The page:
Recently, new strategies for physiological glucocorticoid replacement have been suggested, such as modified-release hydrocortisone tablets and continuous subcutaneous hydrocortisone infusion (CSHI), and these treatments may become clinical routine in the future.

The means for assessing the glucocorticoid replacement therapy is crude and difficult to apply to the individual patient. Essentially, the physician relies on clinical signs of low cortisol levels (fatigue, abdominal or muscular pain, weight loss, hyperpigmentation) and high cortisol levels (weight gain, muscle weakness, psychiatric symptoms) for assessment of the dose.

Androgen replacement

The adrenal glands normally secrete high amounts of DHEA, which is converted to the sex steroids in other organs or tissues. A daily dose of 25-50 mg DHEA or less is usually sufficient to restore normal levels of DHEA, DHEA(S), androstenedione and testosterone in patients with Addison’s disease, but controlled trails have failed to show that such treatment significantly improves wellbeing.

Replacement in acute adrenal failure

A common advice is to increase the dose two to three-fold during minor illnesses, tapering down to normal dose over two to three days when the illness subsides. The thumb rule is to double the dose in fever above 38.5 ° C, and to triple the dose when the temperature exceeds 39.5 ° C. In severe illness and when the uptake of tablets is reduced (i.e. vomiting and diarrhoea), glucocorticoids should be administered intravenously, either in frequent boluses or as continuous infusion, depending on the severity of the illness. Do not delay contact with your physician, as many patients do require hospitalisation.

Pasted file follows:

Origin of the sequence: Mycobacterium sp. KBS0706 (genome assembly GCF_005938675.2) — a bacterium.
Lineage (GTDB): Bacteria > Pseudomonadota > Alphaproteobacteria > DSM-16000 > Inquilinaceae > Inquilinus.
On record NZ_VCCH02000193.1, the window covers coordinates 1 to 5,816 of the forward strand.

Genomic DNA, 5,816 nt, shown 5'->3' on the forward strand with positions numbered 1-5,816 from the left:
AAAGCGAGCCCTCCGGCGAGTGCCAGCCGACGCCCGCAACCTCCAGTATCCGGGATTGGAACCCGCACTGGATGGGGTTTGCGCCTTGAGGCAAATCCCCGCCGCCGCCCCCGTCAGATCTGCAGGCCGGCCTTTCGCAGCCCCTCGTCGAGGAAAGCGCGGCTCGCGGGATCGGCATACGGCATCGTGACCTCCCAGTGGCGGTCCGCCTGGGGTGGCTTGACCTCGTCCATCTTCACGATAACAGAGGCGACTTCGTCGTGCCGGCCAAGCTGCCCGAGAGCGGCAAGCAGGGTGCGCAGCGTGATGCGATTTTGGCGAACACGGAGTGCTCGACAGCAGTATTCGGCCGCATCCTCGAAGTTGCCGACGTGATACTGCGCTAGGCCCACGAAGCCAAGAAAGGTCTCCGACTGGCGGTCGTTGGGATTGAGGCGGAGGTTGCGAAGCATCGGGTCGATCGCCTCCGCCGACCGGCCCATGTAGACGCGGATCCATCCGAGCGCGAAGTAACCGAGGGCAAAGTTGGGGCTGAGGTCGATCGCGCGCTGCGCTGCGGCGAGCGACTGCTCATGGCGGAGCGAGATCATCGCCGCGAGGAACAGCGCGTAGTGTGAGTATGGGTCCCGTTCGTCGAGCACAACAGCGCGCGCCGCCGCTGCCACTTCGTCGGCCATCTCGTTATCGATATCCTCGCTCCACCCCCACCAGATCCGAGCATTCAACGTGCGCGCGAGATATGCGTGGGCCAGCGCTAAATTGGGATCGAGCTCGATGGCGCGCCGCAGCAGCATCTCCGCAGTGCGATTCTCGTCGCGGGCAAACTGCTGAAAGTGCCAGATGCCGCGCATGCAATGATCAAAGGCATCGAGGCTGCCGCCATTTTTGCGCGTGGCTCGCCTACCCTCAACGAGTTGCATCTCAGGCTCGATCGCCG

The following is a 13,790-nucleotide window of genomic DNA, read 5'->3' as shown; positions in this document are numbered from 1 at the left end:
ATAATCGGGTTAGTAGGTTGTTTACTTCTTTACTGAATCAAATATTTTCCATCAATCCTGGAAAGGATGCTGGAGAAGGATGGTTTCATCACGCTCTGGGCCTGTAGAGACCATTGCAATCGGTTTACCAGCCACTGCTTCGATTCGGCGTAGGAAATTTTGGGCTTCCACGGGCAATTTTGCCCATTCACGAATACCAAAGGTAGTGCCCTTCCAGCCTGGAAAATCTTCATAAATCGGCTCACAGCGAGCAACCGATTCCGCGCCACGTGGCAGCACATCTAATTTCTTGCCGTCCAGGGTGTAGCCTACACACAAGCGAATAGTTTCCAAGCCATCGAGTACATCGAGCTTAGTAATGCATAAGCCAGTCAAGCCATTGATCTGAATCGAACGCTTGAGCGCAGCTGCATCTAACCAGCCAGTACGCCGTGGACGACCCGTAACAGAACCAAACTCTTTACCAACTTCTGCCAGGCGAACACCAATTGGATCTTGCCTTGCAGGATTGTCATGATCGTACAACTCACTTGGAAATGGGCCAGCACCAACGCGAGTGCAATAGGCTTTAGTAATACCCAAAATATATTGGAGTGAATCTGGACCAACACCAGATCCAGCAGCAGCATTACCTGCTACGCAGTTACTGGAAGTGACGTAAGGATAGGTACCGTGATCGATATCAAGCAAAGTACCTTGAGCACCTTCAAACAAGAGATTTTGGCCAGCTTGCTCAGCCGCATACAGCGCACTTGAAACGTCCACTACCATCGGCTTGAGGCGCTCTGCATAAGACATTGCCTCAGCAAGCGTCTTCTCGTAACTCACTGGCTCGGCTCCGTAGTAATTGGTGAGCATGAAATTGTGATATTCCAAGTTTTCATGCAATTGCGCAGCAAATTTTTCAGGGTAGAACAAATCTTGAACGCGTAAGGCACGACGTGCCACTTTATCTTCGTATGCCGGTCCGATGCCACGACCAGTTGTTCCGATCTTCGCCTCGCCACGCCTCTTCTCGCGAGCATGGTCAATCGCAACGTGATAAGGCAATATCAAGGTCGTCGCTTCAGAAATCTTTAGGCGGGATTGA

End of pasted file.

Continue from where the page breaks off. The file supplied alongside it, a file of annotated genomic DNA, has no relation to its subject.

It is of utmost importance patients be equipped with a medical alert card that give instruction about treatment of adrenal crises and an emergency kit including hydrocortisone for intramuscular administration. Furthermore, it is advisable that they are offered vaccination against influenza and pneumococcal infection, as well as travel vaccinations. However, neither of these recommendations is based on strict evidence, and the requirements are likely to vary between individuals and type of infection.

Possibly, slightly increased dosage may be beneficial during psychological strain and strenuous physical activity, since cortisol normally increases in these situations. Patients commonly self-medicate in stressful situations, indicating subjective benefit of glucocorticoids. However, short-term glucocorticoid excess is well known to boost wellbeing, and such use is usually not recommended of fear of over-dosage.

Pregnancy and labour

It is generally recommended to continue with unchanged doses of glucocorticoids throughout the pregnancy, and give hydrocortisone intravenously during labour. Since lower glucocorticoid replacement dose is now recommended in adrenal insufficiency, the risk of under-replacement during pregnancy requires special attention. Symptoms of adrenal insufficiency such as nausea, vomiting, dizziness and hyperpigmentation may easily be misinterpreted as common symptoms of pregnancy, rendering the assessment of the replacement therapy difficult.

The fludrocortisone doses often need to be increased in the course of the pregnancy. The fludrocortisone dosage can be guided by evaluation of blood pressure, oedema and serum electrolytes. Androgen replacement in pregnancy is not likely to be hazardous, but has not been studied and cannot be recommended.